‘Language as cosmovisión/Cēmānāhuac. Some reflexions about computational research on the ‘Conquest of America’ and the cruciality of decolonial praxis in the Digital Humanities’
Patricia Murrieta-Flores is Professor of Digital Humanities and co-director of the Digital Humanities Centre at Lancaster University. An historical archaeologist, she has published widely on computational approaches and theories for the study of historical, archaeological, and literary sources. Her main area of research is the Spatial Humanities with a focus on Artificial Intelligence techniques for the study of the history of Colonial Latin America. Her current research explores the social implications and recording in indigenous and Spanish sources of the epidemics provoked by the introduction of European diseases that devastated Mesoamerica during the sixteenth-century. She is actively involved in fostering critical thinking in AI and research for the development decolonial technologies. Her latest projects include TAP/ESRC “Digging into Early Colonial Mexico”; AHRC/NEH “Unlocking the Colonial Archive”; CAPAS “Mesoamerican Apocalypse: A large scale analysis of the Indigenous perspective on the sixteenth-century epidemics of Colonial Mexico”; and AHRC/LoC “Implementing AI to unlock the Library of Congress Spanish American manuscript collections (1500-1699): A Geographical Text Analysis”.
Should ‘talking about space’ be just as much a part of GIS as ‘mapping space’? Thoughts on typological thinking and traditional GIS
Piraye Hacıgüzeller is an Assistant Professor of Digital Heritage and Metadata at the University of Antwerp, and archaeologist and engineer by training. Her theoretical interests in digital humanities and digital heritage relate to the common assumptions and power dynamics that drive the “digital transition” in the discipline. Her methodological interests are geodata and metadata technologies, especially in the context of linked data and semantic web, alternative cartography, and spatial analysis. She is involved in the fieldwork and research project at the archaeological site of Kaymakçı in Western Anatolia. Hacıgüzeller is co-editor of two relatively recent spatial archaeology books: Re-mapping Archaeology – Critical Perspectives, Alternative Mappings (2019) and Archaeological Spatial Analysis – A Methodological Guide (2020). She is associate editor of Journal of Maps (https://www.tandfonline.com/toc/tjom20/current).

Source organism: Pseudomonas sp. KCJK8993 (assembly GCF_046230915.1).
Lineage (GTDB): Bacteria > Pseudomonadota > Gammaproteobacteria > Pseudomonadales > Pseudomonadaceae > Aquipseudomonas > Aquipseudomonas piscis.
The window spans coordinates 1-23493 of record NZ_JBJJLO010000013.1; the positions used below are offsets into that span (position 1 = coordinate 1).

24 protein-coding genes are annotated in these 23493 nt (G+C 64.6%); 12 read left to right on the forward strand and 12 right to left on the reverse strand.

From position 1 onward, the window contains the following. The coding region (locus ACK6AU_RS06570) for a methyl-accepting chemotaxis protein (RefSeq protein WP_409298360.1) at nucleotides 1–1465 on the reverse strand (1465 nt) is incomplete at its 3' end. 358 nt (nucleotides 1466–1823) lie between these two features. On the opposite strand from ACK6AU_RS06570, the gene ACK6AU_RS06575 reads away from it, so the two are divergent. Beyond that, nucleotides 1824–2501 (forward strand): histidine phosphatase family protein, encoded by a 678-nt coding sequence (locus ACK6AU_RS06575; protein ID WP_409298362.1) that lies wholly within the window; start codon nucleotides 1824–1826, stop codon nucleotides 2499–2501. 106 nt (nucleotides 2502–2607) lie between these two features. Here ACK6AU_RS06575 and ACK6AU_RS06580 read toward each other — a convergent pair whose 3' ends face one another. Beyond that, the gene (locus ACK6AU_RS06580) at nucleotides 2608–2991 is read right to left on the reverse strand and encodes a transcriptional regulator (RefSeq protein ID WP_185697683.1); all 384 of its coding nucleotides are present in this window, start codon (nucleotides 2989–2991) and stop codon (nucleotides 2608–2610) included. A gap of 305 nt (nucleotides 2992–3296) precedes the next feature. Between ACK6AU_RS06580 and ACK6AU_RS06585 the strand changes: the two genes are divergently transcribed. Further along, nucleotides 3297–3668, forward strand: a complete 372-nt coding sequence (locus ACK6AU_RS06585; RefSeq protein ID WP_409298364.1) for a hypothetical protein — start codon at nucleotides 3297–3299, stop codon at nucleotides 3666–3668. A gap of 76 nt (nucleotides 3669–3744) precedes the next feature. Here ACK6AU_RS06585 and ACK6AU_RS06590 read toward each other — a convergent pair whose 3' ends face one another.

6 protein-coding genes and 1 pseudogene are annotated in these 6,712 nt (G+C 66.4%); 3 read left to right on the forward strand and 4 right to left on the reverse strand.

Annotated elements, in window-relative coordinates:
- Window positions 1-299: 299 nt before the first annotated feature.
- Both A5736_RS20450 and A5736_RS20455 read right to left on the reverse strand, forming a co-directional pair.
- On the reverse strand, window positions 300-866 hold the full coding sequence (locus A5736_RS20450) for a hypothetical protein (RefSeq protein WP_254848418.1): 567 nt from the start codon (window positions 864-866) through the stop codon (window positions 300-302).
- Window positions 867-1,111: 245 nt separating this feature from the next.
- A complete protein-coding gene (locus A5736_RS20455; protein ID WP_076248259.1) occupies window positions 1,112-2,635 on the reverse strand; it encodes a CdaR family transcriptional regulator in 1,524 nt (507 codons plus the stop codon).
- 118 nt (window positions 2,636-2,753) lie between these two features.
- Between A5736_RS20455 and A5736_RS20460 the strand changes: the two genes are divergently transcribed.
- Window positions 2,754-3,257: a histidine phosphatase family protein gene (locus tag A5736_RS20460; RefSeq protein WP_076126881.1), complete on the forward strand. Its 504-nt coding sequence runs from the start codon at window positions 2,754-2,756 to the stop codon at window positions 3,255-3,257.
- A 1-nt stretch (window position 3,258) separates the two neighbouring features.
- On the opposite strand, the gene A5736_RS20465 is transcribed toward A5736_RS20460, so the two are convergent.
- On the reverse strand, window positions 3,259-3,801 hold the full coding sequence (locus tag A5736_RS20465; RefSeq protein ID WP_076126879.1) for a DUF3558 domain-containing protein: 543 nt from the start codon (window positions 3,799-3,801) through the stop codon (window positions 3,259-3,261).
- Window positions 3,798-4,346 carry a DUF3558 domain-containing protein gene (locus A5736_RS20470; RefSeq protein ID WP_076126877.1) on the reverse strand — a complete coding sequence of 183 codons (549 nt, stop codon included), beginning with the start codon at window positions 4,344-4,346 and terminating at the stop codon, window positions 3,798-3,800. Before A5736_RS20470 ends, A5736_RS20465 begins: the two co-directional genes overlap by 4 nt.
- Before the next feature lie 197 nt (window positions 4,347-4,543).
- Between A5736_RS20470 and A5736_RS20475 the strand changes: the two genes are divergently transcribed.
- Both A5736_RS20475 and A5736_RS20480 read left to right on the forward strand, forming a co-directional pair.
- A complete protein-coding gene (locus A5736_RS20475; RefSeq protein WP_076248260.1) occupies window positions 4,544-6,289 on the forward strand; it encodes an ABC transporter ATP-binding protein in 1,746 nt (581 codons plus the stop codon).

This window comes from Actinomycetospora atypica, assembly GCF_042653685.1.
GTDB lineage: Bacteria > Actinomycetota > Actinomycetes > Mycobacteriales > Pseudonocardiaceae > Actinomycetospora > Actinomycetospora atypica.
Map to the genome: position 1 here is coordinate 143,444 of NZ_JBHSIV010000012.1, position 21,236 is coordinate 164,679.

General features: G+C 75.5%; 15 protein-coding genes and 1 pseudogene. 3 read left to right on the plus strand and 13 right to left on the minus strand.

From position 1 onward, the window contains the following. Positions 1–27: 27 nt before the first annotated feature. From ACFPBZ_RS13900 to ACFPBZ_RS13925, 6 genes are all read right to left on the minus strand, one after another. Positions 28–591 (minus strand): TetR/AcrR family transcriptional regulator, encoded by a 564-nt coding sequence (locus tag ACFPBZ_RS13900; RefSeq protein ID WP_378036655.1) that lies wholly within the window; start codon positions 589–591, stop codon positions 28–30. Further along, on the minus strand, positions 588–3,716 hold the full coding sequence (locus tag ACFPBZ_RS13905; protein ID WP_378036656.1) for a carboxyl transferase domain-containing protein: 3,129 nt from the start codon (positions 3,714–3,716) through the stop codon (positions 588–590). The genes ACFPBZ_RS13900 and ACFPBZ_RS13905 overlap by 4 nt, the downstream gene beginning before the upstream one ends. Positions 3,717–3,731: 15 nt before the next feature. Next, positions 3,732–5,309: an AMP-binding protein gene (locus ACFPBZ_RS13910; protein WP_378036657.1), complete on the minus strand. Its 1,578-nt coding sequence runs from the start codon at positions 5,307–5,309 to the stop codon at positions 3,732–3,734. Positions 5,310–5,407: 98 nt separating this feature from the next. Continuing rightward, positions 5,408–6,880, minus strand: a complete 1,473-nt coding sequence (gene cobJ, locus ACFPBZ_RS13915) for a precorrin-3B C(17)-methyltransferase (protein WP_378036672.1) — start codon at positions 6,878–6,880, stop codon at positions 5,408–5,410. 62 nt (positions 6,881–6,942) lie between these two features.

In this lecture Piraye will argue that typological thinking is a ubiquitous aspect of cartographic practice, increasingly so in the digital age. Each map and in fact each “shapefile” can be regarded as an attempt to categorize/fragment space according to a (fixed) set of categories, some of which are represented by a legend. Despite these incessant attempts to create spatial typologies during map making, the variability and ambiguity in geographic phenomena is inherently high. As a result, GIS mapping can become a frustrating experience, especially in those contexts where GIS “resists” translation of geographic information, knowledge and wisdom expressed in human language into the geometries and/or attribute information that form its bases. She will expand on these points in the lecture and then emphasize that metadata technologies both carry the risk of exacerbating these representational issues in GIS as well as offering opportunities to overcome them. That is, GIS maps are arguably further losing their ability to represent variability in geographic information given the efforts to standardize geo-information and related metadata for interoperability reasons. At the same time, the integration of human language into GIS, through high-resolution semantic graphs (supported by NLP technologies), can be seen as the way to improve the representational capabilities of traditional GIS and break with the inherent typological thinking that is observed in cartographic practice, especially in the context of GIS.